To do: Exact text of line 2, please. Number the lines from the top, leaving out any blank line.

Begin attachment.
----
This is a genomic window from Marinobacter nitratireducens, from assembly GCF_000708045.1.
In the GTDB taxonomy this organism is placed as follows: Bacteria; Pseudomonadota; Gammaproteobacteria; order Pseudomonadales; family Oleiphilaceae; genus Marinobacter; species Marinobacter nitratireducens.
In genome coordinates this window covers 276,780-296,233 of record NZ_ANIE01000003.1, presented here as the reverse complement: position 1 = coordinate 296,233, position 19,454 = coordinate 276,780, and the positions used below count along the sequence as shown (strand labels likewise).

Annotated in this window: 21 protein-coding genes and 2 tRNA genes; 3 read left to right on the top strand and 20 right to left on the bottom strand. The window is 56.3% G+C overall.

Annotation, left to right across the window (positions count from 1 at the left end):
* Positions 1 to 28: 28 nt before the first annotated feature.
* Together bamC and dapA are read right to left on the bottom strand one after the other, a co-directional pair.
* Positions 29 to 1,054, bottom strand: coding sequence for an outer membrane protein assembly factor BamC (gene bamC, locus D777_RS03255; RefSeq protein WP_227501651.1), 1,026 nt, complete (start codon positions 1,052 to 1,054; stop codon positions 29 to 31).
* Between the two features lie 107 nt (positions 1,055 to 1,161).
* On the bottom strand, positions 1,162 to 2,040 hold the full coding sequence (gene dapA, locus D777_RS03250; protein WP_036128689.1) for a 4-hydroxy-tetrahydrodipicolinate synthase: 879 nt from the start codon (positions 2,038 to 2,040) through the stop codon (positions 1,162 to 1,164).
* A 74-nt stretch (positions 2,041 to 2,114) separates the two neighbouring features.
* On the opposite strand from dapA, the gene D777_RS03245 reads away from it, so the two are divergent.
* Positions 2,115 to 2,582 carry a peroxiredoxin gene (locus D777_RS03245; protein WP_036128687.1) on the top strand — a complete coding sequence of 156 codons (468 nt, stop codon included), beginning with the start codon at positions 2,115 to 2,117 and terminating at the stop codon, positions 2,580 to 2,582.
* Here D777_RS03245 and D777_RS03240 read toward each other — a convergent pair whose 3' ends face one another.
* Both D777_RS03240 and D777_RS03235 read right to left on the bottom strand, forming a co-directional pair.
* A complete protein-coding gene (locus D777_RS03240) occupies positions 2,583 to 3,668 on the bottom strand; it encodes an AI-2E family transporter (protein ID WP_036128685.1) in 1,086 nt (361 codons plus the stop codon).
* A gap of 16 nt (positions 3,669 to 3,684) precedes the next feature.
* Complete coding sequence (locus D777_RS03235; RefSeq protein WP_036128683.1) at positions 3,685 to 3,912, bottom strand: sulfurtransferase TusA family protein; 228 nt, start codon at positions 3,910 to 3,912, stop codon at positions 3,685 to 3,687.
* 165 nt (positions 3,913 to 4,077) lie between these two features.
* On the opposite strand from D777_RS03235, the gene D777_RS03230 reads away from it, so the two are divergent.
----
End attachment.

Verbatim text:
In the GTDB taxonomy this organism is placed as follows: Bacteria; Pseudomonadota; Gammaproteobacteria; order Pseudomonadales; family Oleiphilaceae; genus Marinobacter; species Marinobacter nitratireducens.